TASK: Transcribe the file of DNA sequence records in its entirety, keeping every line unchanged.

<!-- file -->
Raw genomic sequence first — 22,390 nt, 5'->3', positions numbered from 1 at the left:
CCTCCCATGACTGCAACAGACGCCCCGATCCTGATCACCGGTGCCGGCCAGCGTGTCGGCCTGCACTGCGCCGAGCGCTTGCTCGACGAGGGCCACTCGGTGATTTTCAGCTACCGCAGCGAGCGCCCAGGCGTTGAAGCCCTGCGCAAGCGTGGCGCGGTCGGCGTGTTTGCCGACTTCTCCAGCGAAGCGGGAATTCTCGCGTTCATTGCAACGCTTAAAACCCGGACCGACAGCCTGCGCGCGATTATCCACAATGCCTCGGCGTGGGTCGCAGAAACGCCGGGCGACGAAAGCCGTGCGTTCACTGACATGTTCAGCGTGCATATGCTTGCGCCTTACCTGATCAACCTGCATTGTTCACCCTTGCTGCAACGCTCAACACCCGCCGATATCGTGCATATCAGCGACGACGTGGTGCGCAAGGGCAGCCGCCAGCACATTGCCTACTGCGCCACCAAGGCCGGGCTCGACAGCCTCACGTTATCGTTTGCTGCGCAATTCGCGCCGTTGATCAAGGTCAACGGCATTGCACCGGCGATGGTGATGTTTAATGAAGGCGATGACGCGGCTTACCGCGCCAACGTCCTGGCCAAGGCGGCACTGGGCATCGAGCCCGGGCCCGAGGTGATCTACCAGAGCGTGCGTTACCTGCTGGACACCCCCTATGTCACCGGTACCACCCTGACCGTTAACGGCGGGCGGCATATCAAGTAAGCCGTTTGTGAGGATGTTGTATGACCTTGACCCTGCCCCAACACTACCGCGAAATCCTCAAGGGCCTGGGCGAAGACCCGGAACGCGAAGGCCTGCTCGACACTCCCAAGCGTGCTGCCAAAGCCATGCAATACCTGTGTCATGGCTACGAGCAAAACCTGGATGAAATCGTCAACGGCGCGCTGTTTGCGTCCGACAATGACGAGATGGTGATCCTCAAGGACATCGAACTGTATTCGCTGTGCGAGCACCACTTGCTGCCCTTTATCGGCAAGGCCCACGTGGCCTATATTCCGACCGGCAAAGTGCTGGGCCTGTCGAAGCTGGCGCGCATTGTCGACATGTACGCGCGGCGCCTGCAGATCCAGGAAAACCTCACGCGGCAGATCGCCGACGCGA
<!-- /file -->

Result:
Raw genomic sequence first — 22,390 nt, 5'->3', positions numbered from 1 at the left:
CCTCCCATGACTGCAACAGACGCCCCGATCCTGATCACCGGTGCCGGCCAGCGTGTCGGCCTGCACTGCGCCGAGCGCTTGCTCGACGAGGGCCACTCGGTGATTTTCAGCTACCGCAGCGAGCGCCCAGGCGTTGAAGCCCTGCGCAAGCGTGGCGCGGTCGGCGTGTTTGCCGACTTCTCCAGCGAAGCGGGAATTCTCGCGTTCATTGCAACGCTTAAAACCCGGACCGACAGCCTGCGCGCGATTATCCACAATGCCTCGGCGTGGGTCGCAGAAACGCCGGGCGACGAAAGCCGTGCGTTCACTGACATGTTCAGCGTGCATATGCTTGCGCCTTACCTGATCAACCTGCATTGTTCACCCTTGCTGCAACGCTCAACACCCGCCGATATCGTGCATATCAGCGACGACGTGGTGCGCAAGGGCAGCCGCCAGCACATTGCCTACTGCGCCACCAAGGCCGGGCTCGACAGCCTCACGTTATCGTTTGCTGCGCAATTCGCGCCGTTGATCAAGGTCAACGGCATTGCACCGGCGATGGTGATGTTTAATGAAGGCGATGACGCGGCTTACCGCGCCAACGTCCTGGCCAAGGCGGCACTGGGCATCGAGCCCGGGCCCGAGGTGATCTACCAGAGCGTGCGTTACCTGCTGGACACCCCCTATGTCACCGGTACCACCCTGACCGTTAACGGCGGGCGGCATATCAAGTAAGCCGTTTGTGAGGATGTTGTATGACCTTGACCCTGCCCCAACACTACCGCGAAATCCTCAAGGGCCTGGGCGAAGACCCGGAACGCGAAGGCCTGCTCGACACTCCCAAGCGTGCTGCCAAAGCCATGCAATACCTGTGTCATGGCTACGAGCAAAACCTGGATGAAATCGTCAACGGCGCGCTGTTTGCGTCCGACAATGACGAGATGGTGATCCTCAAGGACATCGAACTGTATTCGCTGTGCGAGCACCACTTGCTGCCCTTTATCGGCAAGGCCCACGTGGCCTATATTCCGACCGGCAAAGTGCTGGGCCTGTCGAAGCTGGCGCGCATTGTCGACATGTACGCGCGGCGCCTGCAGATCCAGGAAAACCTCACGCGGCAGATCGCCGACGCGA